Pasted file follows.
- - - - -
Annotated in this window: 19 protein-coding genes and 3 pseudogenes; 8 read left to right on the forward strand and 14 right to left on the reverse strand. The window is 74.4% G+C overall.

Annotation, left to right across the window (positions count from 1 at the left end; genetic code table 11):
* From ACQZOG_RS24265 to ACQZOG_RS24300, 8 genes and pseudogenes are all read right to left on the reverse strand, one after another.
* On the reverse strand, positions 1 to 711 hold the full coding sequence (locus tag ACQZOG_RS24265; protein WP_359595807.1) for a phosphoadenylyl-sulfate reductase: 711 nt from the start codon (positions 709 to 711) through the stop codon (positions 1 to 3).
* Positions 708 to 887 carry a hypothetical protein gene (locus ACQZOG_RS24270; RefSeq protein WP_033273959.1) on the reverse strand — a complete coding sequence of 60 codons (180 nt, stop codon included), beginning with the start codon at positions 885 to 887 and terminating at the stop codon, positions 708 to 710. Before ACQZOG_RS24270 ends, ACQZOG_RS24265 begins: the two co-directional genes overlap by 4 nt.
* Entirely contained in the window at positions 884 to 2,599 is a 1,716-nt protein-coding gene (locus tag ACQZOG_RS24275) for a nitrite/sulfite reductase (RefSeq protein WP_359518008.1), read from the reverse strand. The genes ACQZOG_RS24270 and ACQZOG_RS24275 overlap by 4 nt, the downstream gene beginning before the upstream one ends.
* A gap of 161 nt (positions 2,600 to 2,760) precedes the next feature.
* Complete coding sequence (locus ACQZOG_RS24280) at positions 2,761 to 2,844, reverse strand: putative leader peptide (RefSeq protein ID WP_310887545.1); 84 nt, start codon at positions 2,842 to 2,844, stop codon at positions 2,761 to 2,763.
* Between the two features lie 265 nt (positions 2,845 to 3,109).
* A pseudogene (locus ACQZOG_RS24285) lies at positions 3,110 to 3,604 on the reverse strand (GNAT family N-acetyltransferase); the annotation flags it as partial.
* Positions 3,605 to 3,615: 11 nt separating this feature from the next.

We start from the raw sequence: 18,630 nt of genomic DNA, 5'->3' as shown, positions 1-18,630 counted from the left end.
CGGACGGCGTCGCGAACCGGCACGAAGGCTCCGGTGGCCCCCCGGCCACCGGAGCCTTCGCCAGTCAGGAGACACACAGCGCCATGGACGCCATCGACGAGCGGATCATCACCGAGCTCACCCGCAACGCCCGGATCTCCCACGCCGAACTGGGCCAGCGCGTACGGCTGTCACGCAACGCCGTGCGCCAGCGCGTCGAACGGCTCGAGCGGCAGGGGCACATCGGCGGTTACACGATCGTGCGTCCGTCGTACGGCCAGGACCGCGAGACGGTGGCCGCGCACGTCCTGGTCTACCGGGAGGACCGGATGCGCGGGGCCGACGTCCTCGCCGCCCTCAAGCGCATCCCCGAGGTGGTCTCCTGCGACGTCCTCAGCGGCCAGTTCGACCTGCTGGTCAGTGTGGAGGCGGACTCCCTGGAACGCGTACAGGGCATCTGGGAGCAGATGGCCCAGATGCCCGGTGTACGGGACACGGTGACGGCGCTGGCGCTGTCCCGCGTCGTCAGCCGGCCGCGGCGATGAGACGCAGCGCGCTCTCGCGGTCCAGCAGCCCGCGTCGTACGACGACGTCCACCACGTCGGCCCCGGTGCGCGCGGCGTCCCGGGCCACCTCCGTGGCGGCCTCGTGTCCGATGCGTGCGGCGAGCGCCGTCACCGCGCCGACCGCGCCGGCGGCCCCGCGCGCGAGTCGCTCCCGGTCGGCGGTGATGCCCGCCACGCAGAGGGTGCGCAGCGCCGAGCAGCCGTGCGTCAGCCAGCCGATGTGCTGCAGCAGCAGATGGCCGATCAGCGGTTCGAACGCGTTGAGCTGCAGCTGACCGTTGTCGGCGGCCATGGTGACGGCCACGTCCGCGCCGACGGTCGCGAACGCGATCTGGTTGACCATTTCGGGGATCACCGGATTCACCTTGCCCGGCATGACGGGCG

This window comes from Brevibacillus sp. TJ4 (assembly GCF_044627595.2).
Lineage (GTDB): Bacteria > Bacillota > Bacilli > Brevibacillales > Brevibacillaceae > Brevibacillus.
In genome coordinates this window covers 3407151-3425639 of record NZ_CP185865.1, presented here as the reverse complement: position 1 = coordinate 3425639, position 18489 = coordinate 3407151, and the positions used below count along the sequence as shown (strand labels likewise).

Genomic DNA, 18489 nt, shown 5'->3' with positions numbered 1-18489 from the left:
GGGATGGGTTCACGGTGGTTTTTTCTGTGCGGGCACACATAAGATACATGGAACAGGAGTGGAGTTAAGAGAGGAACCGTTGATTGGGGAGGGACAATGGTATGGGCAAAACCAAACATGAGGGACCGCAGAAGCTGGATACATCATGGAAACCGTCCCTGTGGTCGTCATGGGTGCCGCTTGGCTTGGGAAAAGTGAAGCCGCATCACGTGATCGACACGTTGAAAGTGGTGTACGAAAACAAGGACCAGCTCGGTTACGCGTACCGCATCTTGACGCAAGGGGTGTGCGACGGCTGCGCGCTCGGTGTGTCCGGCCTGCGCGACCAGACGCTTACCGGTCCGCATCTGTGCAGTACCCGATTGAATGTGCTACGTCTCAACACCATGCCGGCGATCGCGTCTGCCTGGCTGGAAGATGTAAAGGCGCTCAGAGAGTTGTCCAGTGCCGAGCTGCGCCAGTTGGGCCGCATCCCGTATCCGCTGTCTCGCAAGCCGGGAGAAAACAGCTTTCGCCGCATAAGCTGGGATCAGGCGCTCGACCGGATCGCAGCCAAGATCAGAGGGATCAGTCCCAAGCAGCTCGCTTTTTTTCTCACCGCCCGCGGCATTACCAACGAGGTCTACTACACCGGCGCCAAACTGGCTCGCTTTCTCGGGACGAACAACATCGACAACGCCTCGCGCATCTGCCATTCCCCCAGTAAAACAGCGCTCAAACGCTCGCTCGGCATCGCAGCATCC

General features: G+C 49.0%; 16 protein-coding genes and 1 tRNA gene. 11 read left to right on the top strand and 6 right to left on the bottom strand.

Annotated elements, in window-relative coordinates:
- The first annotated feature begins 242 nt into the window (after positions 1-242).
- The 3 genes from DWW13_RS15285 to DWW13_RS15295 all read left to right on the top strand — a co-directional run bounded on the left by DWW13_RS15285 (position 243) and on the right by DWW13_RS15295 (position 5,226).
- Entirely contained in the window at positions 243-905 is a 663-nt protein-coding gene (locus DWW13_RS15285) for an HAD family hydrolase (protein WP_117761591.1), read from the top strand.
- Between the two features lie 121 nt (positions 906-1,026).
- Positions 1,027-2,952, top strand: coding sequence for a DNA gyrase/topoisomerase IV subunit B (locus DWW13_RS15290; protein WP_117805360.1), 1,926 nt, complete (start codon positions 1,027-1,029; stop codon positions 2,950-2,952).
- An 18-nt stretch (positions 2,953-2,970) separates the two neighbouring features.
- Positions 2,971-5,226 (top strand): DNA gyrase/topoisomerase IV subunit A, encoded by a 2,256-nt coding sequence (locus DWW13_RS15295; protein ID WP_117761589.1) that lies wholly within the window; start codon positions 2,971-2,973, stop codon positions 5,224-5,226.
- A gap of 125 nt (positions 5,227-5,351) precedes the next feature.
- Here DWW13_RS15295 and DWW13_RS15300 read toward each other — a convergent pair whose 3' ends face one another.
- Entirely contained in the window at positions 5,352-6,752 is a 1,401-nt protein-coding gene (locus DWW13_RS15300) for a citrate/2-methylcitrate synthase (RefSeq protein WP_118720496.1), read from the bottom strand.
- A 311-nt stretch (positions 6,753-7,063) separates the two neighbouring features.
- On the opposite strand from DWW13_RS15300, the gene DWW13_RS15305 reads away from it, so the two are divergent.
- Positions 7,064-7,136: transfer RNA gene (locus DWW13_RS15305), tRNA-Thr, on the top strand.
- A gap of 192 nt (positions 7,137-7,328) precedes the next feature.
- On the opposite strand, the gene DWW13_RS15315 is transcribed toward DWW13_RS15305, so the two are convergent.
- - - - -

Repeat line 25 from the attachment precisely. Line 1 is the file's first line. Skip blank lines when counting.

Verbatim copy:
- Positions 1,027-2,952, top strand: coding sequence for a DNA gyrase/topoisomerase IV subunit B (locus DWW13_RS15290; protein WP_117805360.1), 1,926 nt, complete (start codon positions 1,027-1,029; stop codon positions 2,950-2,952).